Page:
The 2020s – back to the future 

Time’s Person of the Year is inventor-cum-possible Bond villain Elon Musk, and some people are not happy about it. Those opinions aside, I couldn’t help noticing the contrast between this year’s figure and Greta Thunberg, Time’s choice in 2019.

Both Greta and Musk are climate action champions, but of a different kind. Greta embodies an almost punitive activistic spirit; refusing to fly, once sailing across the Atlantic. Musk, on the other hand, while perhaps not as beloved a figure in the climate activism community, has perhaps done more for our climate than anyone else (His company Tesla sold enough cars this year to save about seven million metric tons of CO2 from being emitted.) Though as the Guardian points out, of course, we don’t know whether he recycles his yoghurt tubs at home…

You see, I am all for Time Magazine’s choice of Musk, and mostly because he represents the kind of philosophy I think is so lacking at the moment: genuine optimism about the future of humanity. Musk understands that solving climate change should be, ultimately, super cool. While some may hark on about a return to walking and biking, Musk offers the Tesla model 3, in which one can accelerate to 100km/h in around 3 seconds flat…

The Muskian-attitude, then, is what I hope the next decade can spearhead. By 2030, we may very well be a “multiplanetary” species, with abundant, clean energy, and yes – even flying cars. In that spirit, allow me to sketch a techno utopian vision…

Nuclear power, for decades shunned by the green energy community, is having a well-deserved comeback; France is building six new ones, for example. Additionally, the first real steps in nuclear fusion are also happening. Fusion power – which essentially aims to re-create miniature suns on Earth – uses only seawater as fuel, meaning we could essentially power humanity’s energy needs for the next 13 million years. The US-based fusion start-up Helion drew $500 million in funding earlier this year, with a goal to build the first commercial fusion plant by the early 2030s. What’s most crucial here are the things we will be able to do with cheap, abundant energy: much more recycling, computing, building, robotics and carbon capture without worry.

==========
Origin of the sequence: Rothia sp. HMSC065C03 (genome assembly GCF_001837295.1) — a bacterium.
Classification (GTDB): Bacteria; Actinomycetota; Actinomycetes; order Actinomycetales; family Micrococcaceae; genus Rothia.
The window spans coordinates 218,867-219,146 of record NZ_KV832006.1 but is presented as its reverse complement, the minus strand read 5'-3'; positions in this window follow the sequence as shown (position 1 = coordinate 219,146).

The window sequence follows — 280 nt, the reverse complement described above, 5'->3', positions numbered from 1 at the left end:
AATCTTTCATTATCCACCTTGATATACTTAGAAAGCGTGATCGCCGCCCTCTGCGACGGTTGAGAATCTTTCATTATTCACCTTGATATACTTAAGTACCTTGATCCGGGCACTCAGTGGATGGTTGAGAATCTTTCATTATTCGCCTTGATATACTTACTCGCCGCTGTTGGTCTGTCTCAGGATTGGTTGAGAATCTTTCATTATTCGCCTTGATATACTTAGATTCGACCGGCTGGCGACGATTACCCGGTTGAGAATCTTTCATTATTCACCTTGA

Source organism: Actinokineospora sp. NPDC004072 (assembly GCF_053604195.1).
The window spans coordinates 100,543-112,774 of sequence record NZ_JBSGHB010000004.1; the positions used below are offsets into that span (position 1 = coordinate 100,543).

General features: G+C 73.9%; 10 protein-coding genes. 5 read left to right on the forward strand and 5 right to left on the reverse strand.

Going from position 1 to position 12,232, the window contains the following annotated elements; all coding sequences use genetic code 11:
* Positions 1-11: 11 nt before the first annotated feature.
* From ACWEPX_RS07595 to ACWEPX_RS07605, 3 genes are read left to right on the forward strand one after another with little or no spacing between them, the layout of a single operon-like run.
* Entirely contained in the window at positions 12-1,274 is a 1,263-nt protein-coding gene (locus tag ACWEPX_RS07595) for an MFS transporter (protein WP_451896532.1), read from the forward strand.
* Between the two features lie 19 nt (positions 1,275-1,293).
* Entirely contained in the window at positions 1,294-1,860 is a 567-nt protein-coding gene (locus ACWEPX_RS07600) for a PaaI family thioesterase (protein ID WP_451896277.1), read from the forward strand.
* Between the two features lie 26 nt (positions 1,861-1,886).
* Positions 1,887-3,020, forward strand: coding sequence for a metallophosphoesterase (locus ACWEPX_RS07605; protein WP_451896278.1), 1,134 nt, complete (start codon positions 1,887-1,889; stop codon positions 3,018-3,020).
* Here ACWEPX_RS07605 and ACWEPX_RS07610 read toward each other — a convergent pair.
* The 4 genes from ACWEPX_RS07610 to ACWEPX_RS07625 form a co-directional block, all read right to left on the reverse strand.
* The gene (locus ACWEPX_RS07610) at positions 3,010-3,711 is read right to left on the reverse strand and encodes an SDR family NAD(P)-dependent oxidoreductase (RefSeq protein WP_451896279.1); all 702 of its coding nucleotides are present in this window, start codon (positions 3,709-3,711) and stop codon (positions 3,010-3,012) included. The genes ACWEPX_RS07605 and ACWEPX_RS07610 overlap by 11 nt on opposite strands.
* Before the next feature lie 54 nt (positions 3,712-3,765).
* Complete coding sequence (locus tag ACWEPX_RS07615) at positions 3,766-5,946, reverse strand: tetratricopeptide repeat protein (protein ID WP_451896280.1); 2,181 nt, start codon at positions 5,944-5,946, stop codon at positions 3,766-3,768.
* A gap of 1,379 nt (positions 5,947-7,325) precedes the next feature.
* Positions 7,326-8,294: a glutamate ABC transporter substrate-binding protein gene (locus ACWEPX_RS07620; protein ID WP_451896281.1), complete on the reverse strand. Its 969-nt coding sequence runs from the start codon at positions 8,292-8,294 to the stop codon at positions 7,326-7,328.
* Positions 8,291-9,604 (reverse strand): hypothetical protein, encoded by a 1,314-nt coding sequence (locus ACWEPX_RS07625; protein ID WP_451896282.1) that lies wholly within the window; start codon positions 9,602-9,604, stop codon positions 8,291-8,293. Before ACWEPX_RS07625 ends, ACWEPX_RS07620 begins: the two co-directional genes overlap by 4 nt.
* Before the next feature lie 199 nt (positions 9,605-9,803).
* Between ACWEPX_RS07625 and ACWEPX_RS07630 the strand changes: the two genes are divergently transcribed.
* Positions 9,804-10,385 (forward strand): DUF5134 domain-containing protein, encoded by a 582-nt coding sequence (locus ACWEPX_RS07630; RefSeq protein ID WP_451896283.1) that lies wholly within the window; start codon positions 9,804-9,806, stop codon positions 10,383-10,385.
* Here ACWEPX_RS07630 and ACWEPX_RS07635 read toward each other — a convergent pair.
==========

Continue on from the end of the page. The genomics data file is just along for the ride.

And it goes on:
Next, Space! The first orbital test flight of Musk’s “Starship” rocket is early next year. If successful, the rocket could be the most fundamental paradigm-shift in the space industry since Apollo 11. Being fully reusable, costs per-kg-into-orbit on Starship are around $35/kg, or about 1000x less than NASA’s Shuttle. Musk is scaling up production of the rocket into the thousands, and he hopes it will take us first back to the moon, and then onto Mars. But there are other benefits to a cheap, fully reusable rocket–super-fast travel on Earth; Starship could take you from London to Hong Kong in 34 minutes. What’s more, cheap rocketry could kickstart the space-mining industry, eventually moving all ecologically damaging mining “Off-world.” (Musk’s even recently started a project turning CO2 into rocket-fuel…)

And finally – yes- flying cars are here just in time for the 2020s. If you are feeling bummed out about how the future turned out to be, I encourage you to check out the “Jetson1” company on YouTube, as well as test flights by “Urban Aeronautics”. Advances in droning and battery technology mean that vertical take-off, easily pilot-able flying cars are now possible, and boy do they look cool. Paired with those other forecasted developments in energy cost reduction, flying cars have more mass-market potential later in the decade. Which means no more sitting in traffic. Urban Aeronautics has already secured a purchase deal with an Israeli emergency service company, to provide a kind of air ambulance with the total ground footprint of your average Honda.

So, all in all, it looks like this may be the decade we finally get that “future” we’ve been waiting for. Solving climate change can be fun – but we should look beyond that, to what we can do, for example, with 13 million years of abundant, free energy.

According to the Guardian, the majority of Western teens in a recent survey answered “no” to the question “do you feel that your generation will have had a better life than your parents’ generation?” Building these new technologies – spaceships, fusion and flying cars – is thus just as much about solving material challenges as it is resurrecting a more optimistic narrative for humanity.

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